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Friday, June 21, 2024

He stepped on rattlesnakes over 40,000 times

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A scientist from Brazil conducted research on poisonous snakes by… repeatedly stepping on them. The goal was to see in which situations they were most likely to attack. Nothing happened to the snakes – unlike the researcher himself.

More than five million snake bites occur on humans each year. Encounters with venomous species often result in death or permanent body damage. Despite advances in developing serums, scientists are still not sure what exactly causes snakes to attack. Joao Miguel Alves-Nunes from the Butantan Institute in Sao Paulo wanted to know the answer to this question, and the results of his study were published in the scientific journal “Scientific Reports”.

Gender, size and heat

To determine what factors prompt snakes to attack, the scientist conducted tests with representatives of the common firecracker species (Bothrops jararaca) – large, aggressive snakes from the rattlesnake subfamily. They are considered one of the most dangerous reptiles in South America. The researcher, wearing protective footwear, walked around the snakes and sometimes gently pressed on their bodies so as not to damage the animals.

“I was getting close to the snakes and slightly stepping on them,” Alves-Nunes said. – In this way, I tested 116 animals and stepped on each of them 30 times, which gives a total of 40,480 steps.

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According to the study, the likelihood of a firecracker attack was linked to a number of factors. The smallest individuals turned out to be the most aggressive. Females bit more often than males – especially the younger ones. The animals were more aggressive on hot days and also when stepped on closer to the head.

Common firecracker (Bothrops jararaca) – photo. illustrativeDad Philip Sansonovski/Shutterstock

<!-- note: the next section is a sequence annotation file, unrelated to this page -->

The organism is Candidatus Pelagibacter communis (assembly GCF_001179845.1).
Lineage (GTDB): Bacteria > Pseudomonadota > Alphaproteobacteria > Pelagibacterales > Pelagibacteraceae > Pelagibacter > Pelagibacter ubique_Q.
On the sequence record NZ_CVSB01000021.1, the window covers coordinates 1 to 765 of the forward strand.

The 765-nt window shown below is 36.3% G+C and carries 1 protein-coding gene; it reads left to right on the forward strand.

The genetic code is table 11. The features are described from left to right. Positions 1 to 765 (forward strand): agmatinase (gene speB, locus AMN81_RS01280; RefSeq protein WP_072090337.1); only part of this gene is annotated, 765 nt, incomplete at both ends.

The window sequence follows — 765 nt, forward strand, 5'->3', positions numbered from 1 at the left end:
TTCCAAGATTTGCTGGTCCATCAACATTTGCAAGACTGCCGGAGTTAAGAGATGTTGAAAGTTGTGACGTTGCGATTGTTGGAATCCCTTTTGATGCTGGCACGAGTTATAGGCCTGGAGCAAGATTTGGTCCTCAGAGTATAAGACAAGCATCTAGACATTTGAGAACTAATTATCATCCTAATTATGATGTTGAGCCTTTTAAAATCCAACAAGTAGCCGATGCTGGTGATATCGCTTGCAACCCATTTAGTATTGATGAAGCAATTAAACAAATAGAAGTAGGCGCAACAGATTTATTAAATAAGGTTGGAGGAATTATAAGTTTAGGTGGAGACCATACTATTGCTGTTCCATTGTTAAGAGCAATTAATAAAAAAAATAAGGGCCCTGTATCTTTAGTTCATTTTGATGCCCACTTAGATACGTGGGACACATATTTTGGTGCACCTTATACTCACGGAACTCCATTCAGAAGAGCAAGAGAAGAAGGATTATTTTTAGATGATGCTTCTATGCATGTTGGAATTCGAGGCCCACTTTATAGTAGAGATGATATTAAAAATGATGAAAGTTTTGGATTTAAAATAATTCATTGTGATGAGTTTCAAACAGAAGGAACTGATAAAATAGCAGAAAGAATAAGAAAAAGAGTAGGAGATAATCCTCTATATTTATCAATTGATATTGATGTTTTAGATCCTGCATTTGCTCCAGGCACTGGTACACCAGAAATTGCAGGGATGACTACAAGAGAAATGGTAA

Serum allergy

The results turned out to be consistent with statistics from hospital registers – in Sao Paulo, most cases are recorded in summer, during contact with small females. The scientist expressed hope that the research would help reduce the number of snakebite victims.

– Thanks to our discoveries, we can predict where a bite may occur and better plan the distribution of anti-venom drugs, he said. – By overlaying this data on a snake distribution map, we can identify places where animals are more aggressive. For example, warmer places with larger female populations should be a priority for serum distribution, Alves-Nunes explained.

The researcher admitted that during his research he was once bitten by a snake – not by a snake, but by another less venomous rattlesnake. Alves-Nunes received the serum, but at the same time discovered that he was allergic to both the serum and snake toxins.

– I had to take sick leave for 15 days – he said. – The hardest thing is that after this accident, some people started to see me as reckless. And this is not true, because I conducted all the experiments based on solid scientific foundations, he added.

Main photo source: Dad Philip Sansonovski/Shutterstock



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